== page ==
To ensure I wouldn’t end up with a one-trick pony, I tested three different recipes in each ice cream maker. I made a classic vanilla, a chocolate rocky road, and a mixed berry frozen yogurt. To help keep each test the same, I chose simple recipes that didn’t require making an egg custard as the base.
I took careful notes of not only how the ice cream turned out, but how intuitive each ice cream maker was to use, how helpful each manual was, how much counter space it took up, whether there were special features worth noting, how easy they were to clean, and more. I thought not only about how great it would be to have during the summer, but also whether it was possible to store during the times of year I’m not eating as much ice cream, or whether it was small enough to live on my counter full time.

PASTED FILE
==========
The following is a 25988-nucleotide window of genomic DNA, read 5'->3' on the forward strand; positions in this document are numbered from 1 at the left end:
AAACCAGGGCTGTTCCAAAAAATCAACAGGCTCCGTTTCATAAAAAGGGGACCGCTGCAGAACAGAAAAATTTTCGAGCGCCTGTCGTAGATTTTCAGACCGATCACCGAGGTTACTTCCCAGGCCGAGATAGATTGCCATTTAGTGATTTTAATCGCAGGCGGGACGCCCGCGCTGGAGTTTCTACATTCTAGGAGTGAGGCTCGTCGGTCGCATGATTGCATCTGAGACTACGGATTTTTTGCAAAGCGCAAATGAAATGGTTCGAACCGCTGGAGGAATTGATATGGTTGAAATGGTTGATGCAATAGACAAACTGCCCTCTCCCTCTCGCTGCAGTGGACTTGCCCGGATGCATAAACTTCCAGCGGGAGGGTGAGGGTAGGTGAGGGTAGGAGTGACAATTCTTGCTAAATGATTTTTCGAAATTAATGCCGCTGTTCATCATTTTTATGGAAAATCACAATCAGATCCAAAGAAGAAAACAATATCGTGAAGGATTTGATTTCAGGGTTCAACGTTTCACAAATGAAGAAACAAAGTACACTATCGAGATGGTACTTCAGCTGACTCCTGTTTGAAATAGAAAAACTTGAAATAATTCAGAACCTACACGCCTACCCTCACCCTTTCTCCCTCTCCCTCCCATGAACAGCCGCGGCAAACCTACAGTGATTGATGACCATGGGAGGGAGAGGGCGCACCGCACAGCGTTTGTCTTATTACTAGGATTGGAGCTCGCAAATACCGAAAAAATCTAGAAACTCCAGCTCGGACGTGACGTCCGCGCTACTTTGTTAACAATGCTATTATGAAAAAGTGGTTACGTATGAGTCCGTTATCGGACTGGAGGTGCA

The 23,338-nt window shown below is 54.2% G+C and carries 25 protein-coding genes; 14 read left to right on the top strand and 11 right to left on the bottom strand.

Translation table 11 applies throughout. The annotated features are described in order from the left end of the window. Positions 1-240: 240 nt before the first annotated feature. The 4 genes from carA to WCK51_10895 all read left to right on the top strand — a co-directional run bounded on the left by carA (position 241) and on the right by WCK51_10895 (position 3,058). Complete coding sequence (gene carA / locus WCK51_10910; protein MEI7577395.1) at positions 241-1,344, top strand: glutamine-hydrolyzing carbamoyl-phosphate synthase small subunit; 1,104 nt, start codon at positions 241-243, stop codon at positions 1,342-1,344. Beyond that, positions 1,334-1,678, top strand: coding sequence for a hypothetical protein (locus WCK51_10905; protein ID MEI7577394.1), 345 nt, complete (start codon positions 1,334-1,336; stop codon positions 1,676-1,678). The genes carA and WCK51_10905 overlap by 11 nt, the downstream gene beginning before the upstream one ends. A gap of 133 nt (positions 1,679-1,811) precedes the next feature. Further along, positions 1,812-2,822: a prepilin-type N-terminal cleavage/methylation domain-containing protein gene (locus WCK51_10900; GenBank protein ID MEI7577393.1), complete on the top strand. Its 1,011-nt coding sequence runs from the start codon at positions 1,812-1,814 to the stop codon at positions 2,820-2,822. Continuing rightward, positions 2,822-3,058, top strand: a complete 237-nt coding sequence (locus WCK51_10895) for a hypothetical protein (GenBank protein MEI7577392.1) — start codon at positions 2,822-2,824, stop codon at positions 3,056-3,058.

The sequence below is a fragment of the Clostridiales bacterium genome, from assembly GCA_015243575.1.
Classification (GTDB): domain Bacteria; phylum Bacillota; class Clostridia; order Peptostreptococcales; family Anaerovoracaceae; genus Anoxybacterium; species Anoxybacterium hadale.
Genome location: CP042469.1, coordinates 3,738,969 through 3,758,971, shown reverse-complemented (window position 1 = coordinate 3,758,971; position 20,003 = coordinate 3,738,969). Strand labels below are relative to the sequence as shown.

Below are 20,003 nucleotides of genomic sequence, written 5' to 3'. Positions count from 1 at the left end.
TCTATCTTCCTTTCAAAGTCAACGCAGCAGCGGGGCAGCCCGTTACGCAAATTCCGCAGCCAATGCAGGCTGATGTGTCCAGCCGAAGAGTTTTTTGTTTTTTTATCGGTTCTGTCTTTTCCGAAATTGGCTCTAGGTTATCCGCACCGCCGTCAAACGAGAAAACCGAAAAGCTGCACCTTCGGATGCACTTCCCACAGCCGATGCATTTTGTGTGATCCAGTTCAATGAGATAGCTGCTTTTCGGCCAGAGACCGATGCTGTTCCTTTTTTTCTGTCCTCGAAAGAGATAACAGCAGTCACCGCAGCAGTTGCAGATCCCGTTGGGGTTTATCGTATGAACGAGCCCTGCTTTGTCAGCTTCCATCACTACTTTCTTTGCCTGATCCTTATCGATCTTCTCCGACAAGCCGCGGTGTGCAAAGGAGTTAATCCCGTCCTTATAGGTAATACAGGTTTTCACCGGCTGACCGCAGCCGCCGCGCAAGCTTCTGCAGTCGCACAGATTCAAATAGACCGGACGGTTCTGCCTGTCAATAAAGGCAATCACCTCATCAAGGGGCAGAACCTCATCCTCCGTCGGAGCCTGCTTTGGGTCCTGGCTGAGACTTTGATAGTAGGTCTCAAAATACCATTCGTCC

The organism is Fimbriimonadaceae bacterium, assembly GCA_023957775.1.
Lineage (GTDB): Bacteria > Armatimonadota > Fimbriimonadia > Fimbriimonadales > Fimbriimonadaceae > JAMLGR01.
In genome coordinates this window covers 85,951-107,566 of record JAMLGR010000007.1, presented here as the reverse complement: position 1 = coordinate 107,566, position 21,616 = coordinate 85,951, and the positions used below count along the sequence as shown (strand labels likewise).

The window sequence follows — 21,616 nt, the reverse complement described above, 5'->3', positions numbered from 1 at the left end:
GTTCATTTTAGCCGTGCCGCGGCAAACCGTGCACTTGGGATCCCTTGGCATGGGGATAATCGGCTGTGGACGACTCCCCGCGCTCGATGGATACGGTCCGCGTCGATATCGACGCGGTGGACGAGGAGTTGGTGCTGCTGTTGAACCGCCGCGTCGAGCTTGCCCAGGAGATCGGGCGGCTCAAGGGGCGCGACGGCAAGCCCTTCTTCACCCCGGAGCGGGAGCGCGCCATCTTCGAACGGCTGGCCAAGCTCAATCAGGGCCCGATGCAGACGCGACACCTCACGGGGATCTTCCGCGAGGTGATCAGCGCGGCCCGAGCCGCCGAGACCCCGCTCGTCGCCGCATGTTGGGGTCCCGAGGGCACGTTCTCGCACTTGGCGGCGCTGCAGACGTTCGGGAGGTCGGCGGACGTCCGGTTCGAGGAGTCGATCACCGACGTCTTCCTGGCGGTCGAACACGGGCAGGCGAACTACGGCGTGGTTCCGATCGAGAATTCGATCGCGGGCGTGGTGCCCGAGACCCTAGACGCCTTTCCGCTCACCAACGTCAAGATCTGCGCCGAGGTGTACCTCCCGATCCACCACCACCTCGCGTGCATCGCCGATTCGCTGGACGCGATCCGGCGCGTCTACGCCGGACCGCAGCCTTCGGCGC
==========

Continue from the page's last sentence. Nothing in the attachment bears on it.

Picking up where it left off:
Other Ice Cream Makers We Tested
Cuisinart Cool Creations ICE-70 2-Quart
Cuisinart seems to know their ice cream makers. The Cuisinart ICE-70 was a close runner-up to the ICE-21. It had a similarly easy-to-use design, with a few added bells and whistles such as a countdown timer and separate buttons for ice cream, gelato, and sorbet. However, the ice cream (even using the different modes) wasn’t noticeably better than the other Cuisinart model, and the larger canister struggled to find an easy home in my freezer.
For the significantly higher price point, I wanted significantly better ice cream or a significantly better ice cream making experience than the ICE-21.